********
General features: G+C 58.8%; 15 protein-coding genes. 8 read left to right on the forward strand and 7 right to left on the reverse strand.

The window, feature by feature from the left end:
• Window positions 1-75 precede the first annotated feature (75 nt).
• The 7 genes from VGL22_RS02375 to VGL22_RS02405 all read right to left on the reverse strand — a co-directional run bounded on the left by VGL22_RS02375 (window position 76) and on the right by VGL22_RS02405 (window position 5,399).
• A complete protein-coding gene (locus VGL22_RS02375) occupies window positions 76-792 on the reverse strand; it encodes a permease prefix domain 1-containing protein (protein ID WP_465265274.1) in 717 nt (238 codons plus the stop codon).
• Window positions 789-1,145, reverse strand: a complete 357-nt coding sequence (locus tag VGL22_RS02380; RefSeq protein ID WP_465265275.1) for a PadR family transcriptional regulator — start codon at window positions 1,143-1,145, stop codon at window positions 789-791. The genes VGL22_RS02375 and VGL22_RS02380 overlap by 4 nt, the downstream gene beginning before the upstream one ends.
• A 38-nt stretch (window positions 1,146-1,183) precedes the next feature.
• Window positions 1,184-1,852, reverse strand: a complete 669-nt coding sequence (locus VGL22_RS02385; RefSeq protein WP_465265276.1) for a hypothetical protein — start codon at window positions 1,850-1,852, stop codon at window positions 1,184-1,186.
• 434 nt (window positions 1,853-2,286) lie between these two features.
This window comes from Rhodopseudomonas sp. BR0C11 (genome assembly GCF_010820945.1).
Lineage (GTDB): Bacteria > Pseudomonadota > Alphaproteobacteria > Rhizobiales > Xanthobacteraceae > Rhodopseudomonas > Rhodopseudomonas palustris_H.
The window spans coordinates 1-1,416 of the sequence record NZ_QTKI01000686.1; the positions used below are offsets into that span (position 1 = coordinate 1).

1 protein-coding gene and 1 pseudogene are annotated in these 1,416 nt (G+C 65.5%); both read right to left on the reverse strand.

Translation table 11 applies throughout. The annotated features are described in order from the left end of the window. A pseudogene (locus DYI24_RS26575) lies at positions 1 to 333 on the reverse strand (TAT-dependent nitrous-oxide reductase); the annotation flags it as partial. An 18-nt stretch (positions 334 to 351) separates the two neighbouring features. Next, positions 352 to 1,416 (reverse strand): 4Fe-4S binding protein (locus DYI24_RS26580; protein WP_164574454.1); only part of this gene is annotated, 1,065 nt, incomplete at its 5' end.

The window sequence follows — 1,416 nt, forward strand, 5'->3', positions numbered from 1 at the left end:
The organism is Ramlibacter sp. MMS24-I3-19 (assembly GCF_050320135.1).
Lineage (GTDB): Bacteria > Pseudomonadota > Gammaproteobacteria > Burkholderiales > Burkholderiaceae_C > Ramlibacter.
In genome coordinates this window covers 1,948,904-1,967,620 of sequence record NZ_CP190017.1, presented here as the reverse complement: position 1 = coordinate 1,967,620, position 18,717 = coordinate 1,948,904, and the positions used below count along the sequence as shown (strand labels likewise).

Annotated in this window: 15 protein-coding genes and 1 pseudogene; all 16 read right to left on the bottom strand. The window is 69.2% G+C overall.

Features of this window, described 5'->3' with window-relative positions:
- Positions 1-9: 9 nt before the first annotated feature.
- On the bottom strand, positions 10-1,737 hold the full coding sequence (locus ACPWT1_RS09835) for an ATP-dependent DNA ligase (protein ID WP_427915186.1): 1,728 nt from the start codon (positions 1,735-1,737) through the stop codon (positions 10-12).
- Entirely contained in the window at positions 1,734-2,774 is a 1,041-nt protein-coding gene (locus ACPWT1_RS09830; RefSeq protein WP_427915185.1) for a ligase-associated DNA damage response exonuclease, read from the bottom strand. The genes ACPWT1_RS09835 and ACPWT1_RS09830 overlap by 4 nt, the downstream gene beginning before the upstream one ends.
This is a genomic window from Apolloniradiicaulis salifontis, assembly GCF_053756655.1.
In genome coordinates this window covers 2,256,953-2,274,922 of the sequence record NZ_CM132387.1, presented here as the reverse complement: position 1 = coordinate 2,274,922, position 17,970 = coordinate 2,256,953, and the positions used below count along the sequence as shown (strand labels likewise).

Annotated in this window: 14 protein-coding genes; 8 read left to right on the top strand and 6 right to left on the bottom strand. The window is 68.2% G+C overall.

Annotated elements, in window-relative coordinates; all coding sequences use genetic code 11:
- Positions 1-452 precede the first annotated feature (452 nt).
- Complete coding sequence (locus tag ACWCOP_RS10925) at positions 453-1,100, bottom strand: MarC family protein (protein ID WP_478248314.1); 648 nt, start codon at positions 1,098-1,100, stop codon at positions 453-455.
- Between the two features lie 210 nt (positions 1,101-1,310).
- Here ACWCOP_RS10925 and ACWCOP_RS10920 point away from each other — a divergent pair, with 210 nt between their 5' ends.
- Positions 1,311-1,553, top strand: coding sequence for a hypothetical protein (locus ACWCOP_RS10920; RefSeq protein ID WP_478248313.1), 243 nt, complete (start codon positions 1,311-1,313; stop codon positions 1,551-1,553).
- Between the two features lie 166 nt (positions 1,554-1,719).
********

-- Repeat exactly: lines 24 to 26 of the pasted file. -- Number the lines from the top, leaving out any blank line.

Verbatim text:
This is a genomic window from Apolloniradiicaulis salifontis, assembly GCF_053756655.1.
In genome coordinates this window covers 2,256,953-2,274,922 of the sequence record NZ_CM132387.1, presented here as the reverse complement: position 1 = coordinate 2,274,922, position 17,970 = coordinate 2,256,953, and the positions used below count along the sequence as shown (strand labels likewise).

Annotated in this window: 14 protein-coding genes; 8 read left to right on the top strand and 6 right to left on the bottom strand. The window is 68.2% G+C overall.